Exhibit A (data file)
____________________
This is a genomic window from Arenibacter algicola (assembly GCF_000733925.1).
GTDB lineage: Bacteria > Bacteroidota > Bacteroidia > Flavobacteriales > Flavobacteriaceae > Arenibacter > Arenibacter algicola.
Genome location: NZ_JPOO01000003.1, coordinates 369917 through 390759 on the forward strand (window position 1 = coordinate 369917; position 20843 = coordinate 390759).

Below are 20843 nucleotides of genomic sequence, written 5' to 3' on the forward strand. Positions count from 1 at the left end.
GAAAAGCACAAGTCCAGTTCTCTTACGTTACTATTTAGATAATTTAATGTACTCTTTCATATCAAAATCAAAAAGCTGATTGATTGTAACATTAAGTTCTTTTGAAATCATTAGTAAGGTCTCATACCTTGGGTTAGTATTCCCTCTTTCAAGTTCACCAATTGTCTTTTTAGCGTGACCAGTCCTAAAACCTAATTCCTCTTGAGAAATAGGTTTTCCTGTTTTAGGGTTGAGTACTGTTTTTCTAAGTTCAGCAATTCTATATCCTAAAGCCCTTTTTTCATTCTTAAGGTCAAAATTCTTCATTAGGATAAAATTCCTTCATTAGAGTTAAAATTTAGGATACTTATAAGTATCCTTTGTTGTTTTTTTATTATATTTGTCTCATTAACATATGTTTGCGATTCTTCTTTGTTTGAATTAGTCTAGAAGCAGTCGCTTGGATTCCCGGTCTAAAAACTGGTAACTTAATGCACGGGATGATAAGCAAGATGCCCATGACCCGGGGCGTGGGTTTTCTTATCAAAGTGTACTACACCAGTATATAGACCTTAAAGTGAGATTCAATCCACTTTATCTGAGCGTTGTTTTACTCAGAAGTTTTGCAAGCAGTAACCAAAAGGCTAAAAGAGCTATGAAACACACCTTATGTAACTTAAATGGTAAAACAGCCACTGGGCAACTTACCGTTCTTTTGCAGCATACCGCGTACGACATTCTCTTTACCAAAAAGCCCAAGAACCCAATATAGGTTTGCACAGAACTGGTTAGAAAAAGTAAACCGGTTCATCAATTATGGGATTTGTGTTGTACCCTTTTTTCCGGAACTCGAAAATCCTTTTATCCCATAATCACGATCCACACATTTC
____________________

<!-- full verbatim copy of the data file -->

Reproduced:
This is a genomic window from Arenibacter algicola (assembly GCF_000733925.1).
GTDB lineage: Bacteria > Bacteroidota > Bacteroidia > Flavobacteriales > Flavobacteriaceae > Arenibacter > Arenibacter algicola.
Genome location: NZ_JPOO01000003.1, coordinates 369917 through 390759 on the forward strand (window position 1 = coordinate 369917; position 20843 = coordinate 390759).

Below are 20843 nucleotides of genomic sequence, written 5' to 3' on the forward strand. Positions count from 1 at the left end.
GAAAAGCACAAGTCCAGTTCTCTTACGTTACTATTTAGATAATTTAATGTACTCTTTCATATCAAAATCAAAAAGCTGATTGATTGTAACATTAAGTTCTTTTGAAATCATTAGTAAGGTCTCATACCTTGGGTTAGTATTCCCTCTTTCAAGTTCACCAATTGTCTTTTTAGCGTGACCAGTCCTAAAACCTAATTCCTCTTGAGAAATAGGTTTTCCTGTTTTAGGGTTGAGTACTGTTTTTCTAAGTTCAGCAATTCTATATCCTAAAGCCCTTTTTTCATTCTTAAGGTCAAAATTCTTCATTAGGATAAAATTCCTTCATTAGAGTTAAAATTTAGGATACTTATAAGTATCCTTTGTTGTTTTTTTATTATATTTGTCTCATTAACATATGTTTGCGATTCTTCTTTGTTTGAATTAGTCTAGAAGCAGTCGCTTGGATTCCCGGTCTAAAAACTGGTAACTTAATGCACGGGATGATAAGCAAGATGCCCATGACCCGGGGCGTGGGTTTTCTTATCAAAGTGTACTACACCAGTATATAGACCTTAAAGTGAGATTCAATCCACTTTATCTGAGCGTTGTTTTACTCAGAAGTTTTGCAAGCAGTAACCAAAAGGCTAAAAGAGCTATGAAACACACCTTATGTAACTTAAATGGTAAAACAGCCACTGGGCAACTTACCGTTCTTTTGCAGCATACCGCGTACGACATTCTCTTTACCAAAAAGCCCAAGAACCCAATATAGGTTTGCACAGAACTGGTTAGAAAAAGTAAACCGGTTCATCAATTATGGGATTTGTGTTGTACCCTTTTTTCCGGAACTCGAAAATCCTTTTATCCCATAATCACGATCCACACATTTC